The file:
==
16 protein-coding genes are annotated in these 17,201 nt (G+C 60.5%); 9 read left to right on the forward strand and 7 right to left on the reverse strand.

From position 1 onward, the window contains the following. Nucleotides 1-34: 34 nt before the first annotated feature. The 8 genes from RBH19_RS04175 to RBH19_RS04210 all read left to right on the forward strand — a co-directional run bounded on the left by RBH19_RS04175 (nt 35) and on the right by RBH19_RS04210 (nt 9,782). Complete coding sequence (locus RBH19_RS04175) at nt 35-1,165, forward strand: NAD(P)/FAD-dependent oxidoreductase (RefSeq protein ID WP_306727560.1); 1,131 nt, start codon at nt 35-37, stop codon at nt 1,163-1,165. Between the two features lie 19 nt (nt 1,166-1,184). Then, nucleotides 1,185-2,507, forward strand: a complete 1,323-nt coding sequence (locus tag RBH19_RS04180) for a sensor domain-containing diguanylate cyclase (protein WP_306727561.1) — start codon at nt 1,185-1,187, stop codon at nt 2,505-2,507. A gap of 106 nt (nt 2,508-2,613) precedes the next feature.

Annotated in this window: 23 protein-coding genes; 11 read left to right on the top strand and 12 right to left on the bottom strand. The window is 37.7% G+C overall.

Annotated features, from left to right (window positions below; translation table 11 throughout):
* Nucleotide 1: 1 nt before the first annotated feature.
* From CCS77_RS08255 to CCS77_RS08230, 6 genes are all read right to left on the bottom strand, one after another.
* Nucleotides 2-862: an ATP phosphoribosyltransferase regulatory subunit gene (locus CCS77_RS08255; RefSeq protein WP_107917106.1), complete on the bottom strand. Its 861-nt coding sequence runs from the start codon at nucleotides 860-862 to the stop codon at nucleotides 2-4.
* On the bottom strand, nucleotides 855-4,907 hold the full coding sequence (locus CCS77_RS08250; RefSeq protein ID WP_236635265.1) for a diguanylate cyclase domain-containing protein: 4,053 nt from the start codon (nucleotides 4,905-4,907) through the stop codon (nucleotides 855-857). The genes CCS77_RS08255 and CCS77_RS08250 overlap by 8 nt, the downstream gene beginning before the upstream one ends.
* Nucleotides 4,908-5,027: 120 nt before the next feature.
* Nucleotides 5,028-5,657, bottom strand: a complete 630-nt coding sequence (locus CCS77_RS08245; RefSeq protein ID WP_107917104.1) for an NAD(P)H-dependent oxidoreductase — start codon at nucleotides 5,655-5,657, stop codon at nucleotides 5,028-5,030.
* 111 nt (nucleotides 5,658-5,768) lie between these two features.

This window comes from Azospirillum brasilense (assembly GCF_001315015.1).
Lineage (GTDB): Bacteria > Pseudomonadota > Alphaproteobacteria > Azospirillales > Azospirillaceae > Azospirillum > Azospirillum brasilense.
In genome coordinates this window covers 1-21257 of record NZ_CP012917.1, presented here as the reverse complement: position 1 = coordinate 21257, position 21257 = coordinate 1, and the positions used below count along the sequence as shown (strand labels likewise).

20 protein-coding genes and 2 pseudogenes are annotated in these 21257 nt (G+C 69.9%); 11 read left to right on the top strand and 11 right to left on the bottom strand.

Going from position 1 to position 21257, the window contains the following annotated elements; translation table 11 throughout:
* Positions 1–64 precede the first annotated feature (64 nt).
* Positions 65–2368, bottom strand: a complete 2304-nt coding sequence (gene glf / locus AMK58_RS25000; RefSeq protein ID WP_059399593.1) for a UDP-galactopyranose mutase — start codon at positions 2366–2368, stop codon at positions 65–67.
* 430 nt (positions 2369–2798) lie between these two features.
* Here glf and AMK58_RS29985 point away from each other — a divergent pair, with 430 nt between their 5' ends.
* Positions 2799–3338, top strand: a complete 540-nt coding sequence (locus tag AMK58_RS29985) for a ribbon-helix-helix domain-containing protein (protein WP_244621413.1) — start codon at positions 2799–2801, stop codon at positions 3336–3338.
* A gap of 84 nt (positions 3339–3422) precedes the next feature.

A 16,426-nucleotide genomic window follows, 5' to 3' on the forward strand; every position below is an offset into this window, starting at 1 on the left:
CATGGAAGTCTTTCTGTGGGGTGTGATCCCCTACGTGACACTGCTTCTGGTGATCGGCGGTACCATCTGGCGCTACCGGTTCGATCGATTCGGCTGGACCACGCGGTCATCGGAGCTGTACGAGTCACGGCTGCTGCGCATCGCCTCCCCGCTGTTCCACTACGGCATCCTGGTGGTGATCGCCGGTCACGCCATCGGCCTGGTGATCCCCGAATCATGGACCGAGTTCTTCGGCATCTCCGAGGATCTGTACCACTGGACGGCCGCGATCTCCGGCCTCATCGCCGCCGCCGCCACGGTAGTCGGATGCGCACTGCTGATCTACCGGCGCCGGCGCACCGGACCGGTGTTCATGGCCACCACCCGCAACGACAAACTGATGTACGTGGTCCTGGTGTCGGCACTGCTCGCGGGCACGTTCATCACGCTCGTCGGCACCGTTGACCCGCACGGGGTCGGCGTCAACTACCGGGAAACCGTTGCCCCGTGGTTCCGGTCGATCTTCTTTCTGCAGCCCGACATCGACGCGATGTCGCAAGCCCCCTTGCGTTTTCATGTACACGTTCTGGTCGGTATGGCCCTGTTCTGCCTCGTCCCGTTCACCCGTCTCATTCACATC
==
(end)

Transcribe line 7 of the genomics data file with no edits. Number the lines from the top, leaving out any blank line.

* Nucleotides 2-862: an ATP phosphoribosyltransferase regulatory subunit gene (locus CCS77_RS08255; RefSeq protein WP_107917106.1), complete on the bottom strand. Its 861-nt coding sequence runs from the start codon at nucleotides 860-862 to the stop codon at nucleotides 2-4.